By Mike Kinney
Manzanita Middle School in Richmond will remain open after the Contra Costa County Board of Education (CCCBOE) voted June 17 to renew its charter for a five-year term starting July 1.
The 4-1 vote by the CCCBOE reversed an earlier decision by the board of the West Contra Costa Unified School District (WCCUSD) to deny renewing the school’s charter petition.
Manzanita is the district’s first charter school launched 20 years ago by a group of parents and educators interested in a small school setting. The school serves about 125 students, a majority of whom are Latino or Hispanic from socio-economically disadvantaged families. It operates from space leased at St. Luke’s Methodist Church at 461 33rd St.
Manzanita’s successful appeal came as a relief to its staff and families. One teacher told the Standard the ordeal had put students through “seven weeks of added trauma” amid an already disruptive pandemic.
“We believe that it is absolutely critical that they have a safe place to return to when we open up,” Manzanita Principal Chantel Caldwell told the CCCOE Board.
The WCCUSD Board of Education denied renewing Manzanita’s charter by a 4-1 vote despite a recommendation by the district’s staff to approve it. Trustees Mister Phillips, Tom Panas, Stephanie Hernandez-Jarvis, and Valerie Cuevas voted against renewal, while Consuelo Lara, the only board member to have reportedly visited the school as part of the review, voted to keep the school open.
Board members voting to close Manzanita argued the school isn’t performing academically well enough to justify a renewal, citing scores in English language arts and math that rank behind four of six non-charter middle schools in the district. The school’s scores performed better than DeJean and Helms, two nearby non-charter public middle schools.
An analysis by WCCUSD staff found Manzanita’s scores fall “within the range” of district schools. The CCCOE staff also recommended approval of Manzanita’s charter, with Deputy Superintendent Bill Clark stating the school has met academic performance requirements.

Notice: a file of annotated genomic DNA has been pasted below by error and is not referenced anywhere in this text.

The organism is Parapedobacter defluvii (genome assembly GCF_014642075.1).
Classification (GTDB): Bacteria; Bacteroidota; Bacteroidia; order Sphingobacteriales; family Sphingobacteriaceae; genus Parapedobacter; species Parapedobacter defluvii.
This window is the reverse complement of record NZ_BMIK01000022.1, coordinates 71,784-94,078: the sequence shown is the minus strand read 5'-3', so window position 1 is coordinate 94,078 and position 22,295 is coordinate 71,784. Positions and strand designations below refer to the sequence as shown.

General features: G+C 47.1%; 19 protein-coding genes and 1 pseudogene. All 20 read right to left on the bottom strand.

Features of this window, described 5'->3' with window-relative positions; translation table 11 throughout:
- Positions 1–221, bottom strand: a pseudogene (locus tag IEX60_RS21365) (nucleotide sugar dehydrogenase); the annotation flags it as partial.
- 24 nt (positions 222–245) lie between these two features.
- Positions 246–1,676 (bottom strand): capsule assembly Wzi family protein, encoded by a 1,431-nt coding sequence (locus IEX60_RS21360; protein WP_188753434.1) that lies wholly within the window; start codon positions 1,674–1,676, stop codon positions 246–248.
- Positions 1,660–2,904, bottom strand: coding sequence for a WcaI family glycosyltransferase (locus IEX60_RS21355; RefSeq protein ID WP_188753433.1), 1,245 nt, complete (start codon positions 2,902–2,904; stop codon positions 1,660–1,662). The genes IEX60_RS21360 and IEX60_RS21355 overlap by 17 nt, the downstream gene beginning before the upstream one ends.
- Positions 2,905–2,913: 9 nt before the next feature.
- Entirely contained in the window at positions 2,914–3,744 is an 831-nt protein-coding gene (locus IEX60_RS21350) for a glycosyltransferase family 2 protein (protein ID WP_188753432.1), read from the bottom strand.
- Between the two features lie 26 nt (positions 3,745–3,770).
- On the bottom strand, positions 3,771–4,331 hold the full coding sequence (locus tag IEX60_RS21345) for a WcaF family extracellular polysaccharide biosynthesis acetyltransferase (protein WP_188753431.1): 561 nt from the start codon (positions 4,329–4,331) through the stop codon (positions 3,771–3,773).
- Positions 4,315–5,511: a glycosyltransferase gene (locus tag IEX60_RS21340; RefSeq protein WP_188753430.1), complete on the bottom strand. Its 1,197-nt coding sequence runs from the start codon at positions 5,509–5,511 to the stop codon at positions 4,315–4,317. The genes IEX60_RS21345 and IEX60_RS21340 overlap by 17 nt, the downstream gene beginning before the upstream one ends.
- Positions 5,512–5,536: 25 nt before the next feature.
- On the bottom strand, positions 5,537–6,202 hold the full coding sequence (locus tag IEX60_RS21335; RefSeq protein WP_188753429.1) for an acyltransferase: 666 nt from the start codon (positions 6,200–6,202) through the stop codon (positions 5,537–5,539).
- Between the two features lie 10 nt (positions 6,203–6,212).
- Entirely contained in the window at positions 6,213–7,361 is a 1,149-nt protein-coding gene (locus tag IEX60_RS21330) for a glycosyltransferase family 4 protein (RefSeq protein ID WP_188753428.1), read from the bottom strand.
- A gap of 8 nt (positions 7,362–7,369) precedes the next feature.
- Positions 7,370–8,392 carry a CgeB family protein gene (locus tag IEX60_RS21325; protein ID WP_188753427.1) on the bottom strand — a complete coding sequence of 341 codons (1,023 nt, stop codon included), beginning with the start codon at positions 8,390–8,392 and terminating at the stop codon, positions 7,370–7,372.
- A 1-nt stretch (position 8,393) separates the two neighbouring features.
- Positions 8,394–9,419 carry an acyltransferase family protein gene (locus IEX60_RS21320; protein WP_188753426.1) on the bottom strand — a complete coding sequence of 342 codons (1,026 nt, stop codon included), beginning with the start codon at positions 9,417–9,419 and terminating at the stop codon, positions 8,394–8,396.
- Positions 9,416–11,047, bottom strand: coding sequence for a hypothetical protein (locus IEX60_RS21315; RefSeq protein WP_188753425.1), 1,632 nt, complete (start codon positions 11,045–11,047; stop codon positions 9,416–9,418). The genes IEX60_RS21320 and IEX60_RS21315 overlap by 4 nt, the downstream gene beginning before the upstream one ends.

Data additionally shows improvement in scores as students advance from sixth through eighth grades.
“My current group of sixth graders, over 50 percent of them didn’t even qualify to be at third grade level for math,” Caldwell has said amid the debate. “We have to start from where they are.”
The lone vote on the CCCOE Board against renewal was from Dr. Fatima Alleyne, who noted that, unlike other charter petitions, her board received no emails or letter opposing Manzanita.
“This was a first for me, as for all petitions thus far, at least one letter or email of opposition was received by the board,” Alleyne said.
While Alleyne supports Manzanita’s small school structure and parent-run board, she said she voted against renewal due to both its academic performance as well as evidence she believes shows the school doesn’t adequately support students with disabilities and discriminates against them in its admissions process. Now that Manzanita’s charter has been approved, Alleyne said she’s looking forward to working with the school to “ensure they serve all students, including those who are members of one of our most vulnerable populations.”
As Manzanita’s strengths, Caldwell’s leadership, as well as the school’s governing board comprised entirely of parents, were cited in the WCCUSD staff report. In her presentation to the district, Caldwell described the advantages of a small school environment for students needing a “restart.” During her tour of the school, WCCUSD Trustee Lara said she learned a number of students entered the school with multiple disciplinary infractions but have since found a safe harbor at Manzanita.
Another supporter of Manzanita is Rev. ‘Ofa Ha’unga, pastor of the St. Luke’s UMC.
“We have developed and established good rapport and a good relationship with the principal and the staff as well as the students,” the reverend said. “We stand together in support of the education of our children in the neighborhood.”